question administration officials about them in public!
Obama has coddled his administration colleagues who support Mubarak,
want him to stay, and support VP Omar Suleiman.
Unlike Obama, Wael Ghonim, the 28-year-old Google executive who helped
instigate the Egyptian uprising, wants genuine change.
He wants long-serving autocrat Hosni Mubarak to step down. Unlike VP Joe
Biden, Ghonim has no doubts that Mubarak is a dictator.
Ghonim wants an end to the “Emergency Laws,” more Draconian than the
PATRIOT Act, whereby the Egyptian state sets aside any slight civil liberties
mentioned in the constitution.
He wants an end to Egypt’s crony capitalist state, which allowed Hosni
Mubarak to accumulate a fortune of $70 billion while 40 percent of Egyptians
live on $2 a day or a little over that. Ghonim told CNN, “The plan was to get
everyone on the street. The plan was number one we’re going to start from
poor areas. Our demands are going to be all about what touches people’s
daily life. And by the way we honestly meant it. One of the very famous
videos we used all the time to promote this was a guy eating from the trash.”
He added, ‘we truly believe in these demands. Like the minimum wage. Like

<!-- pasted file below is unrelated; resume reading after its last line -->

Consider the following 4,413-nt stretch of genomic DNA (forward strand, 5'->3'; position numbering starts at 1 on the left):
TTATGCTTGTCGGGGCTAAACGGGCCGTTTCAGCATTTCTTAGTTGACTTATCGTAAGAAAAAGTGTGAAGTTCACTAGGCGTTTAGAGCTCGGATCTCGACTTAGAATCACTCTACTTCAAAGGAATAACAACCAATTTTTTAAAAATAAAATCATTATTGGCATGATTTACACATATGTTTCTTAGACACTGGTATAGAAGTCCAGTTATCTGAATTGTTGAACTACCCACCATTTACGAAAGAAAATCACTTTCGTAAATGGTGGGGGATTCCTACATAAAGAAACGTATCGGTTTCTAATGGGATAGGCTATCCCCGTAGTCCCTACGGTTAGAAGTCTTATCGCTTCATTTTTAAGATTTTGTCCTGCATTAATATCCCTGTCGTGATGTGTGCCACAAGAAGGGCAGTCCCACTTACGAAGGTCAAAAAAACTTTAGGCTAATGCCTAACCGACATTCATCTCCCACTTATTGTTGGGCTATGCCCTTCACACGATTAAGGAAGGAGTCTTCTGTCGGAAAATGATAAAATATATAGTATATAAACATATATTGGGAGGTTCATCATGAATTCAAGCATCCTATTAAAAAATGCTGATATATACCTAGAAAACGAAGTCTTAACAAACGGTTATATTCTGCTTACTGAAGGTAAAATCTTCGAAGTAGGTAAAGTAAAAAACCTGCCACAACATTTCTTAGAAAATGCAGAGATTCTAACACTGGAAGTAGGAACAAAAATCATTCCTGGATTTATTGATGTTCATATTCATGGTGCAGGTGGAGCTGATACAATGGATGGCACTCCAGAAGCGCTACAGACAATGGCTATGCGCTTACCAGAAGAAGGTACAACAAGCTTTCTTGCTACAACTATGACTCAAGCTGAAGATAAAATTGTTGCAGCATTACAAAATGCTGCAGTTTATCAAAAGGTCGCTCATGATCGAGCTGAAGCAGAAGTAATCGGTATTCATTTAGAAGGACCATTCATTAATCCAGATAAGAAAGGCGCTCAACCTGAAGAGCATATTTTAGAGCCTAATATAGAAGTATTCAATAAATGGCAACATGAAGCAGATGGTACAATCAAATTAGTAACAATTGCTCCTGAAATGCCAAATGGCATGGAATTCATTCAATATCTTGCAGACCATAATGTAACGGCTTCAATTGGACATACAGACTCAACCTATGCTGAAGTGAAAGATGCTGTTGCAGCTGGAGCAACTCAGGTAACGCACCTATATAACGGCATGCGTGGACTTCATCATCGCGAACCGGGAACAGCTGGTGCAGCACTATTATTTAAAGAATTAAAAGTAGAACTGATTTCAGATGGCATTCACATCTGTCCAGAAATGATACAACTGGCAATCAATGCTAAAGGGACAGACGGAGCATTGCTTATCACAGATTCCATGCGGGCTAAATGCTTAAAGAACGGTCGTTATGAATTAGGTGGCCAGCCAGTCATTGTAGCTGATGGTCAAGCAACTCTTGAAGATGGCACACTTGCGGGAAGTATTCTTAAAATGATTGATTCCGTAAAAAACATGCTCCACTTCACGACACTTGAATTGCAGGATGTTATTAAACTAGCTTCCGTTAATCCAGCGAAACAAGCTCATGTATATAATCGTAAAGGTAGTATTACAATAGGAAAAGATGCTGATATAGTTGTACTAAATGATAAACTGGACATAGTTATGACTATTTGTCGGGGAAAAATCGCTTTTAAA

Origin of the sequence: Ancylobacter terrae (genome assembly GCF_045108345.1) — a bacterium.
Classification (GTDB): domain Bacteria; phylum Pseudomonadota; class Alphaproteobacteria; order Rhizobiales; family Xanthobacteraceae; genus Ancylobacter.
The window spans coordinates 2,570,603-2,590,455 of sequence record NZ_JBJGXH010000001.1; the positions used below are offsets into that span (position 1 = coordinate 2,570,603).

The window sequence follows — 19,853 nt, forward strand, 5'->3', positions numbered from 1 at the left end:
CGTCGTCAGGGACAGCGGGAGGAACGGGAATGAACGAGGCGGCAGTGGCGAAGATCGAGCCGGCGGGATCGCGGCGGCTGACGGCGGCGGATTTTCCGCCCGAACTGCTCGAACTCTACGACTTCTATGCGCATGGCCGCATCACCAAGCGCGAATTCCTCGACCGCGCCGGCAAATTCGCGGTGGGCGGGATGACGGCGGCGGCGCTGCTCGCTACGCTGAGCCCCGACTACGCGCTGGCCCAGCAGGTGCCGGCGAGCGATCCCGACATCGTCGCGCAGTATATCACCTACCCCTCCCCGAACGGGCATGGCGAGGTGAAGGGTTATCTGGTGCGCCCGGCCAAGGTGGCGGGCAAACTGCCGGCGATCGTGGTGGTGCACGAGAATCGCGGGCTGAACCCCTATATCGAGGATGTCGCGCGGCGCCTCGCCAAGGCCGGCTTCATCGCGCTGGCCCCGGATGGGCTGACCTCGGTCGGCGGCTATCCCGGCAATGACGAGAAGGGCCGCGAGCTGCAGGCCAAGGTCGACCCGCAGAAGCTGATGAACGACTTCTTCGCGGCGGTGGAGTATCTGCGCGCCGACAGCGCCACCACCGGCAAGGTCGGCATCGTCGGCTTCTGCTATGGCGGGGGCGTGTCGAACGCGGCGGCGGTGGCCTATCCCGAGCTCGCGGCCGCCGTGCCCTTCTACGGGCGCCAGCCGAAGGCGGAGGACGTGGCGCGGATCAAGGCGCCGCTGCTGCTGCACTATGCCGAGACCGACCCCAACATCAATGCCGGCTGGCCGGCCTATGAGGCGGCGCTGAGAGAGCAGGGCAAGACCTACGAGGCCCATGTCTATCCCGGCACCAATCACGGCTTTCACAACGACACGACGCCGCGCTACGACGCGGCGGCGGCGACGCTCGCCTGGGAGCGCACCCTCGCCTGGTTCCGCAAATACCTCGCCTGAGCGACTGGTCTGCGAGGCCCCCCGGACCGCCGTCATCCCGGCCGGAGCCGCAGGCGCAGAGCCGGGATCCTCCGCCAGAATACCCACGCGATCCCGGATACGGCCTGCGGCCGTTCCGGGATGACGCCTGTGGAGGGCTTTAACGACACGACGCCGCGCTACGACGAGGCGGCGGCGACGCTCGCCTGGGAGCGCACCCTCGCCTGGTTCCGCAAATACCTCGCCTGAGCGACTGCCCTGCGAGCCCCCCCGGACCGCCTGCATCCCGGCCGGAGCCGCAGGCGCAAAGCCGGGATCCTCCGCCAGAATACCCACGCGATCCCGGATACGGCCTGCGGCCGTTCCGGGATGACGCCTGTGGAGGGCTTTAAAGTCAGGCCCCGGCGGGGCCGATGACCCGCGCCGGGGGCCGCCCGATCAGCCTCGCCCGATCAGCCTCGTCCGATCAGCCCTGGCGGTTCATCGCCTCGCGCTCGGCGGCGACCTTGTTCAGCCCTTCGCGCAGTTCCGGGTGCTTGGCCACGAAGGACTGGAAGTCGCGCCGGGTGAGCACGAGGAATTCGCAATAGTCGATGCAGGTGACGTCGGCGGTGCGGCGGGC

talking about the end of, the end of unemployment…reducing unemployment
or at least giving people some sort of compensation to make living.’
Ghonim’s emphasis on labor demands came about because the uprising in
Egypt is largely a labor uprising. It is an alliance of blue collar workers with
white collar workers, all of them supported by a progressive youth
movement and college students. It is therefore not actually a surprise that
some 200,000 working class people joined in the protests on Wednesday,
striking, encouraging strikes, and demanding a proper minimum wage.
“Muhit” reports that as the revolutionary movement entered its third week,
thousands of workers in a number of factories and establishments launched
sit-ins, strikes demanding better pay and better working conditions.
A few workers at the Suez Canal joined in, which threw everyone in the West
for a loop — though their work stoppage was not aimed at disrupting canal
traffic. 7.5 percent of all world trade goes through that artery, and 10% of all
petroleum. Given tight supplies for the former, a Suez work stoppage that
actually closed the canal temporarily would be a further blow to Western
economies. (The small labor actions of Wednesday did not threaten such a
thing, but the longer the uprising festers and Mubarak refuses to step down,
the more the danger grows). In Port Said, poor slum dwellers set the
governor’s mansion ablaze.
On Wednesday, 1500 workers in the official government telecom company
struck, and in Damanhour, 2000 electricity workers ceased work. In the Delta
town of Kafr Ziyat, 1500 hospital workers stopped work. Additionally,
thousands of protesters on Wednesday cut the road and rail link of the
southern city of Asyut with Cairo.
The broad commitment of the working class to the revolution has been
apparent all along, but it turned dramatic on Wednesday because of the size
and variety of unions who declared for read change.
Change we can believe in.